Justin Wilson's fatal accident has led to calls to act quickly to improve cockpit safety but, as Kate Walker explains, knee-jerk reactions are not the solution.
The death of Justin Wilson last month has brought cockpit protection to the attention of the general public, and has led to calls for the immediate introduction of a solution, any solution.
While this knee-jerk call for action is entirely understandable from an emotional perspective, safety solutions rely on science, on research, on concrete evidence if they are to be truly effective.
Despite the age old example of the tortoise and the hare, slow and steady rarely wins the race. But when it comes to the race to improve driver safety, slow and steady is the only way to go.
The concept of cockpit protection is nothing new. While active research into the possibility of fighter jet-style canopies, deflective blades, haloes, and forward-facing roll hoops has been ongoing since the 2009 accidents of Henry Surtees and Felipe Massa, a quick look at the evolution of cockpit design since the early days of motor-racing shows that it has long been a consideration.
At the beginning of the 20th century, grand prix racing was no stranger to the deaths of riding mechanics flung out of cockpits in the event of accidents or particularly vigorous cornering. The practice was banned in Europe in 1924, following the death of Tom Barrett in Spain.
In the early days of Formula 1, drivers clad in optional leather helmets raced with their upper torsos exposed and absolutely no protection worth mentioning. Footage of Juan Manuel Fangio putting the Maserati 250F through its paces at Modena in 1957 shows the Argentine clad only in a tee-shirt, goggles, and open-faced helmet.
Over the years, the walls of the cockpits climbed higher and personal protective equipment became mandatory, from fire-proof racing overalls to full-face helmets which have themselves evolved in response to accidents and fatalities. We have seen the introduction of the HANS device and the cockpit survival cell, both technologies developed to protect drivers from what were once common injuries.
The increased focus on driver safety in Formula 1 from the 1960s onwards - spearheaded first by Jackie Stewart, and then accelerated by then-FIA president Max Mosley in the wake of the 1994 San Marino Grand Prix - was not welcomed with open arms.
Stewart's attempts at improving circuit safety met with resistance among his own colleagues, while fans were not shy of complaining that increased cockpit protection diminished their ability to see their heroes as they wrestled with their wheels.
Where once upright drivers raced with their torsos exposed, today we see the bump of a helmet peeking above high cockpit walls. But the move from Fangio's fully open cockpit of the 1950s to the low-slung well-protected drivers we see today has been a slow one.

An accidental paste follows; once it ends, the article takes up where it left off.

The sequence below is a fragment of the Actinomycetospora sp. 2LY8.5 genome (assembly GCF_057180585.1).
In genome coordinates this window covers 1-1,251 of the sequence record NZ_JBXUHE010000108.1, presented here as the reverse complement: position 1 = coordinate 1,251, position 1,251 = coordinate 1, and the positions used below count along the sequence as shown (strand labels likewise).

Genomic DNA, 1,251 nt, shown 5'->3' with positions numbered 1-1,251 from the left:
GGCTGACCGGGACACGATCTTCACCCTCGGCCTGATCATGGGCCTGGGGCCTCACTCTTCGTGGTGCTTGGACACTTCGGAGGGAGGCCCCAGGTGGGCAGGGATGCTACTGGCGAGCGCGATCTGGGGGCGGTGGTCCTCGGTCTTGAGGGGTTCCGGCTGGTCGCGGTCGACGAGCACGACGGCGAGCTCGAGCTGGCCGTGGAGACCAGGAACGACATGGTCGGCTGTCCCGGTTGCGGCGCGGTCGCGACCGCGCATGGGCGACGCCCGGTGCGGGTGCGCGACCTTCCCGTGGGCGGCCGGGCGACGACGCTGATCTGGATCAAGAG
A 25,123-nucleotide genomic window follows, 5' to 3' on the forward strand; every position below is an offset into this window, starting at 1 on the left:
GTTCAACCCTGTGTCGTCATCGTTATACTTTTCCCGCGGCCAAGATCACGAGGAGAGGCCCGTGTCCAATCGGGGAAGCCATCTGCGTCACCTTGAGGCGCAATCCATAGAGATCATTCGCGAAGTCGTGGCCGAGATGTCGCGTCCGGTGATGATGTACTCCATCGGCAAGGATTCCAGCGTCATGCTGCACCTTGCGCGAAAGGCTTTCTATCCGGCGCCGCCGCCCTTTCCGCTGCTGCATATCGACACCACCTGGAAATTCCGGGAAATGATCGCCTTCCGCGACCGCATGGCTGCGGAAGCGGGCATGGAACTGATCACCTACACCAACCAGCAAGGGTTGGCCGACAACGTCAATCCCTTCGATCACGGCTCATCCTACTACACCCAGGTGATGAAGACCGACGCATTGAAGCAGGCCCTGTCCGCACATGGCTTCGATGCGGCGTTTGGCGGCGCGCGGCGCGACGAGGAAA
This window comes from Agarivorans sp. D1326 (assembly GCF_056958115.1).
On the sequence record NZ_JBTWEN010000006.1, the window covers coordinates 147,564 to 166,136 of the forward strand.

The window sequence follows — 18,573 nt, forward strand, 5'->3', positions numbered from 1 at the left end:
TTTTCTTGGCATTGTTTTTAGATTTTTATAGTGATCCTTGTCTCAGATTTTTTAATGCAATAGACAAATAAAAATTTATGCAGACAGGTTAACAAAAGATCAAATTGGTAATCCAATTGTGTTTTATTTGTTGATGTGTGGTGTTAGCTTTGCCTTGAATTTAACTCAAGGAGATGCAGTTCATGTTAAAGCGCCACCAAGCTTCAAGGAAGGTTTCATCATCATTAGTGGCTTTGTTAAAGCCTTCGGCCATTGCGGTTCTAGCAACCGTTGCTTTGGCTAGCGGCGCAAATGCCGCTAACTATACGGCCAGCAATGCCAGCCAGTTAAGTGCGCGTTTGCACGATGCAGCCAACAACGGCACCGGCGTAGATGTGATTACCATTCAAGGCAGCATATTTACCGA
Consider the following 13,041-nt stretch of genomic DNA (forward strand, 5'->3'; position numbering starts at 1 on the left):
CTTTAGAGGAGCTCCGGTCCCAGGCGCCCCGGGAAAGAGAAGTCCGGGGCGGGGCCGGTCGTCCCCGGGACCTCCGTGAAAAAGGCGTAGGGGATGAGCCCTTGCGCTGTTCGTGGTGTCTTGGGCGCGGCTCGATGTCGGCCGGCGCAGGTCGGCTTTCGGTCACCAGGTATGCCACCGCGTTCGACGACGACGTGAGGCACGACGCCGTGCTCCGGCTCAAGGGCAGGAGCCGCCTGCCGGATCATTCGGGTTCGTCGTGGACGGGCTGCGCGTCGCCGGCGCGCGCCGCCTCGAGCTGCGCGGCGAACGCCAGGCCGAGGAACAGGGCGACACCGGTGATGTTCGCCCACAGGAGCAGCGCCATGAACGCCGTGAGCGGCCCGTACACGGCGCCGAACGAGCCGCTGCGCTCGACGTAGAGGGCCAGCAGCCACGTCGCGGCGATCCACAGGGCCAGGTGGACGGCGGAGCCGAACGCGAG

The HANS device now in common use was first designed in the early 1980s, but it was not until 1994 that it was first considered for widespread use in Formula 1. HANS use in F1 was made mandatory in 2003, nearly a decade after the FIA first showed an interest.
The 10-year delay was the result of extensive testing. Despite the twin tragedies of Imola 1994, the Federation was loath to make any changes that were not conclusively proven to have a positive effect on driver safety.
Once the efficacy of the HANS device had been proven, the FIA met with significant resistance to its introduction from the very drivers it was designed to protect.
"If you get the old literature out from when they introduced crash helmets and when they introduced seat belts, all the same arguments are there," Mosley said in 2003.
"They said 'It's uncomfortable, it's impossible, I can't drive with this, this is ridiculous, I don't need this.' A lot of people said 'You need to be thrown clear, you shouldn't have seatbelts in a racing car'.
"We don't like interfering with anything but it's been pointed out also by a lot of the drivers that if you don't make it compulsory, nobody will wear it."
HANS devices are now part of the F1 furniture, and finding a current driver who objects to their use would be a struggle. Initial resistance to its introduction was soon silenced by the unignorable proof of its effectiveness, something that was only possible thanks to the reams of data resulting from the years of research conducted.
At present, the FIA is six years into researching the next level of driver protection inside the cockpit.
That the FIA has yet to mandate any form of closed cockpit or deflective device is not because the Federation is slow to act on safety. Far from it.
The past six years (and counting) of research into improved cockpit protection has seen the steady consideration, testing, and dismissal of options which, while effective on first sight, could not be proven to be any better than what we have at present.
Slow and steady wins the race to safety, even if that race becomes more marathon than sprint.